Along with other French officers he left Canada in 1761, much to the relief of the British who feared his influence with the Indians. After stopping in England he crossed to France where he was imprisoned in the Bastille in connection with the affaire du Canada [see Bigot]. He maintained that because he had relied on Vaudreuil’s promise that losses would be charged to the king’s account, he used his own money and credit to provide goods to the Indians. His records had been destroyed at Fort du Portage when he burned it before moving his garrison to reinforce Fort Niagara in 1759, but he estimated that the king owed him 1,661,281 livres. At his trial he explained the considerable wealth he had had by claiming to have engaged in a profitable trade in ginseng; but it was the fur trade, in which he like other officers engaged despite orders, that was the source of his wealth. In 1763 the court found him guilty of carelessness in examining the inventories of provisions in the forts he commanded and warned him against repeating the offence – a virtual acquittal.
Chabert went to London after his trial and on 18 Oct. 1764 he unsuccessfully petitioned the king for land on the east bank of the Niagara River from the site of his former fort to and including the present Buffalo River, land that he asserted had been given to his father by the Iroquois. That same month Governor Murray was warned by British authorities that Chabert planned to return to Canada and should be hindered from going among the Indians. When he arrived with a large stock of trade goods bought in Britain, he was prevented by Murray from taking them to Niagara. Murray was soon succeeded by Guy Carleton*, and Chabert applied to the new governor for permission to trade with the Indians. Carleton took his side, arguing that there were no legal barriers to his going. After visiting Johnson personally in 1767 and assuring him of his future good conduct, Chabert was at last allowed to go to Detroit. A rumour soon reached Johnson that at Niagara Chabert had privately assured Gaustrax, a Seneca chief, that the French would return, an accusation Chabert denied.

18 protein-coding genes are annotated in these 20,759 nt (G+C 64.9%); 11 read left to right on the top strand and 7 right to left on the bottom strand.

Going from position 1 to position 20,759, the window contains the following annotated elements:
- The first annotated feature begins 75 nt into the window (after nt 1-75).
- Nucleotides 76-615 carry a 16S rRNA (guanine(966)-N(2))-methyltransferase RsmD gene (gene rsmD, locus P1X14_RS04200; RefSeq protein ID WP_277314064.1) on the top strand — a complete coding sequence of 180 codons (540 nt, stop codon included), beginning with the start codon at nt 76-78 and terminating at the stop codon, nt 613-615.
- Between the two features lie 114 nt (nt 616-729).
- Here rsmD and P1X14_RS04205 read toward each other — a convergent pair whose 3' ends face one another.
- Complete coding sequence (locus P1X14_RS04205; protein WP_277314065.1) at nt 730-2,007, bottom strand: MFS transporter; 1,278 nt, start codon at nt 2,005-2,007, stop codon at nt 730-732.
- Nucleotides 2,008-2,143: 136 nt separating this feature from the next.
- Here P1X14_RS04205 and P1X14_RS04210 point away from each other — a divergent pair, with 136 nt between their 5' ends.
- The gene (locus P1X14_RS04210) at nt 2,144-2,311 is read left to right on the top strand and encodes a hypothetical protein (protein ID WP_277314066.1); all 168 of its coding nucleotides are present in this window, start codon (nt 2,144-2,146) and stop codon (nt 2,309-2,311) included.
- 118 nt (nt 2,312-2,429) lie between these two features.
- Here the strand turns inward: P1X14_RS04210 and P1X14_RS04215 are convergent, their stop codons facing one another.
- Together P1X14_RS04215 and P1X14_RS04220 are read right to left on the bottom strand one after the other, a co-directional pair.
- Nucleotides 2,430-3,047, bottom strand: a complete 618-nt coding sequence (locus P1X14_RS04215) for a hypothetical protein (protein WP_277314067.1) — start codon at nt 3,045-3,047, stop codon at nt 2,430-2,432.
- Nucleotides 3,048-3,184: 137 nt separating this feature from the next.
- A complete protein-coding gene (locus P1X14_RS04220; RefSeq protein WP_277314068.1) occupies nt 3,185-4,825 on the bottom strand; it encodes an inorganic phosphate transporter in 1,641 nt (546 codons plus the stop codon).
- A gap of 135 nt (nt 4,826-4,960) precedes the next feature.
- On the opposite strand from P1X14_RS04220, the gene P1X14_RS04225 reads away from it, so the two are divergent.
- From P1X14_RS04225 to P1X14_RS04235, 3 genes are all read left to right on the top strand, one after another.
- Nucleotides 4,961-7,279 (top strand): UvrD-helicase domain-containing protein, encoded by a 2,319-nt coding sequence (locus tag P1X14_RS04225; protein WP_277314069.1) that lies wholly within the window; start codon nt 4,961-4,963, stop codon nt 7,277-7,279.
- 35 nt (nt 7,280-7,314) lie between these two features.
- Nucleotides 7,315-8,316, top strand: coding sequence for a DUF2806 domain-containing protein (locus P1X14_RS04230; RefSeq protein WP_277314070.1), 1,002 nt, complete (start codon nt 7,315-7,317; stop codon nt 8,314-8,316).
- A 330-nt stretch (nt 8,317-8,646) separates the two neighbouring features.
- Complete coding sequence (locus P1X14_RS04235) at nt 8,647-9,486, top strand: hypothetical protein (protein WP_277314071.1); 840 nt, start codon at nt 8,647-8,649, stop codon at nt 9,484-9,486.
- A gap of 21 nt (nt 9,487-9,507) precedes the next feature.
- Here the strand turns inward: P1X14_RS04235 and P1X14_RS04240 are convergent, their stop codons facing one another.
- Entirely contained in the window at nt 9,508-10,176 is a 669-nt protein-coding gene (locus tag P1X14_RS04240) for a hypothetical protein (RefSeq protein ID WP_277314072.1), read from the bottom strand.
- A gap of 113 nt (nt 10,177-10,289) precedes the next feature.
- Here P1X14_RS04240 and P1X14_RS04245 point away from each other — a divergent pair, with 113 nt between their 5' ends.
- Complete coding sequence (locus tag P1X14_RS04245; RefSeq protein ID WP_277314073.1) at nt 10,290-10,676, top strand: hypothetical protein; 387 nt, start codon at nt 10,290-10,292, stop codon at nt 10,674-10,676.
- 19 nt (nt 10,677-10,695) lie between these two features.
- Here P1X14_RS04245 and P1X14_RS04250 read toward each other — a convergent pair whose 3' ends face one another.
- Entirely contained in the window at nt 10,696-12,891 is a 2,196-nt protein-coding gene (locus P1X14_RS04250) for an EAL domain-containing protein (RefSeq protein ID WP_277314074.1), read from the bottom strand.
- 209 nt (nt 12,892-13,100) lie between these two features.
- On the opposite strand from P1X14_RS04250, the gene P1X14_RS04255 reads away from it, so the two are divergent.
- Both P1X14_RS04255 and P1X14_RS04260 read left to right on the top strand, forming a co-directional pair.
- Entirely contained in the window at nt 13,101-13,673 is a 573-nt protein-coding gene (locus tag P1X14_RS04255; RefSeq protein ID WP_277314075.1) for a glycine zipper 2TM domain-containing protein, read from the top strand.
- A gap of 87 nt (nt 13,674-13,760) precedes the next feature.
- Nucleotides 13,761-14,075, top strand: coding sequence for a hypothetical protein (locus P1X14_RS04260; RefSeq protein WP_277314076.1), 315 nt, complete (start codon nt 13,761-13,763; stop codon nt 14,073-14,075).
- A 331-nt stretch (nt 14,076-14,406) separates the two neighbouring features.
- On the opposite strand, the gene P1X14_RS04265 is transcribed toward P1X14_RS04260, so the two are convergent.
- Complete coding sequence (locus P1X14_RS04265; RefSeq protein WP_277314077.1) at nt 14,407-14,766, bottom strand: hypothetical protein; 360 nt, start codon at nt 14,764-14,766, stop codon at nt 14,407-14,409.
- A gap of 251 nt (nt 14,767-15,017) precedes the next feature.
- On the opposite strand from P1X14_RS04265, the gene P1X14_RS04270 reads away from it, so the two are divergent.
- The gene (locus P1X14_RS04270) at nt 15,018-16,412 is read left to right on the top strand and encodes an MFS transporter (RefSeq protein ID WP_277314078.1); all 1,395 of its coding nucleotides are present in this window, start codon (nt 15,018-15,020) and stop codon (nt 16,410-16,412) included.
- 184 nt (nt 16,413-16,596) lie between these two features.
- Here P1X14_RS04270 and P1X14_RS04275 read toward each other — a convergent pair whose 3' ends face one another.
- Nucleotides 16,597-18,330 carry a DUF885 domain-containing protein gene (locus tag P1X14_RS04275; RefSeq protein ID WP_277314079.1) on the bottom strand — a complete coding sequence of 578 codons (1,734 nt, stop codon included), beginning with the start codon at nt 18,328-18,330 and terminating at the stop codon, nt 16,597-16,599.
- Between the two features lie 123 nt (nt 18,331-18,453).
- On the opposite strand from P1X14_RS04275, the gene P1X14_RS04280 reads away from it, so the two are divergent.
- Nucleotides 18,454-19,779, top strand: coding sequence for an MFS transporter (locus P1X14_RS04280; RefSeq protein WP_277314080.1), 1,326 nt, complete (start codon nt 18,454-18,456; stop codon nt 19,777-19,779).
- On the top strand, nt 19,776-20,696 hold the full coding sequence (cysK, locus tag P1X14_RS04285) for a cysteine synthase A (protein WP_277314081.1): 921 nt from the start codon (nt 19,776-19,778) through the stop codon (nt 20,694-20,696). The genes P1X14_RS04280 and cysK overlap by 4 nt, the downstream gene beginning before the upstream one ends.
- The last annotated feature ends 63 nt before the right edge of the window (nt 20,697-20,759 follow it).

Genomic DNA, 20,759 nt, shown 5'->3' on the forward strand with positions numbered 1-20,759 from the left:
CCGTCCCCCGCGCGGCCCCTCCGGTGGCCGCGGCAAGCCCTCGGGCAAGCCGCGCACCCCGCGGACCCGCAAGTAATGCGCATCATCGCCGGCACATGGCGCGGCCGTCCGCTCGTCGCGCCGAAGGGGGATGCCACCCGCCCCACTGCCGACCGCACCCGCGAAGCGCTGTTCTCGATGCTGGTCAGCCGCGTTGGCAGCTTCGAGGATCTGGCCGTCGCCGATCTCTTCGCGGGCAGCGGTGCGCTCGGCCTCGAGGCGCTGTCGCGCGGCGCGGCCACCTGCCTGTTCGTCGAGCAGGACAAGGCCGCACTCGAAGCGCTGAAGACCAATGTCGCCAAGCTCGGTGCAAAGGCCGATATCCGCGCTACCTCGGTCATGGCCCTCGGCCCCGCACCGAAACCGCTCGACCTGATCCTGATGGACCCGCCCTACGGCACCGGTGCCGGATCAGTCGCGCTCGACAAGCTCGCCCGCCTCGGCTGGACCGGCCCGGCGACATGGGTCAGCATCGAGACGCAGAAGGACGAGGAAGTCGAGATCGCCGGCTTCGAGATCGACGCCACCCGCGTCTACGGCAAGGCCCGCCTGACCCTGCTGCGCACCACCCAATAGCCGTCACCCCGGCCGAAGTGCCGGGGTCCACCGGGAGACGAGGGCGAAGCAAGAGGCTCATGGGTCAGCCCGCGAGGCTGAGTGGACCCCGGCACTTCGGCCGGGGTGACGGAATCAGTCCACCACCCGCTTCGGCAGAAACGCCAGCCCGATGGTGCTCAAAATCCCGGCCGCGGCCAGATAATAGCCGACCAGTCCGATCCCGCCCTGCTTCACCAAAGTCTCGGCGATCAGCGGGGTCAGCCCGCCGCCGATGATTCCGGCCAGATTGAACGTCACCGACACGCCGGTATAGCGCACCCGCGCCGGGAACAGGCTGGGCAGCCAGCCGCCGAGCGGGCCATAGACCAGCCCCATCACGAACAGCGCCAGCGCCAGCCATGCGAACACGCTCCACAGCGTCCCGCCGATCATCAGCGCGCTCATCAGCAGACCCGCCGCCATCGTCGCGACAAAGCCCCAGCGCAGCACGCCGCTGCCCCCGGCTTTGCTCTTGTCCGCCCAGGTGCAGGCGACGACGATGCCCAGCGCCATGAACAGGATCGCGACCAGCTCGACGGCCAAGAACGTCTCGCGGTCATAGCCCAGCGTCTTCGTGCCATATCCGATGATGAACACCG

All the delay had placed him in financial difficulties, and his situation was worsened by the rejection of his land claim at Niagara and the failure of his attempt to get compensation from France for his losses during the siege of Niagara. As well, the minister of Marine asserted that the bills of exchange Chabert sent for redemption bore false signatures and that if he were in France he would be arrested. He was reduced to begging permission from Johnson to write to the commander-in-chief, Major-General Gage, “that he may put my wife and children in the way to have a bit of bread, and that it would be shameful at my age to see me dragging out my life along the lakeside, to be the laughing stock to the entire rabble.” His fortunes seem to have improved in the year or two before his death in 1771 at Detroit.
AN, Col., D2C, 58, f.19; Marine, C7, 58 (dossier Joncaire-Chabert). Buffalo and Erie County Hist. Soc., Daniel Joncaire ms coll. Bougainville, “Journal” (A.-E. Gosselin), ANQ Rapport, 1923–24, 202–393. Coll. des manuscrits de Lévis (Casgrain), VII, 344, 483. Johnson papers (Sullivan et al.). NYCD (O’Callaghan and Fernow), X, 39, 146, 234, 377, 392, 698. PAC Report, 1899, supp., 188–89; 1905, I, pt.vi, 104, 330, 390. “State papers,” PAC Report, 1890, 10, 14. Tanguay, Dictionnaire, I, 325. F. H. Severance, An old frontier of France: the Niagara region and adjacent lakes under French control (2v., New York, 1917).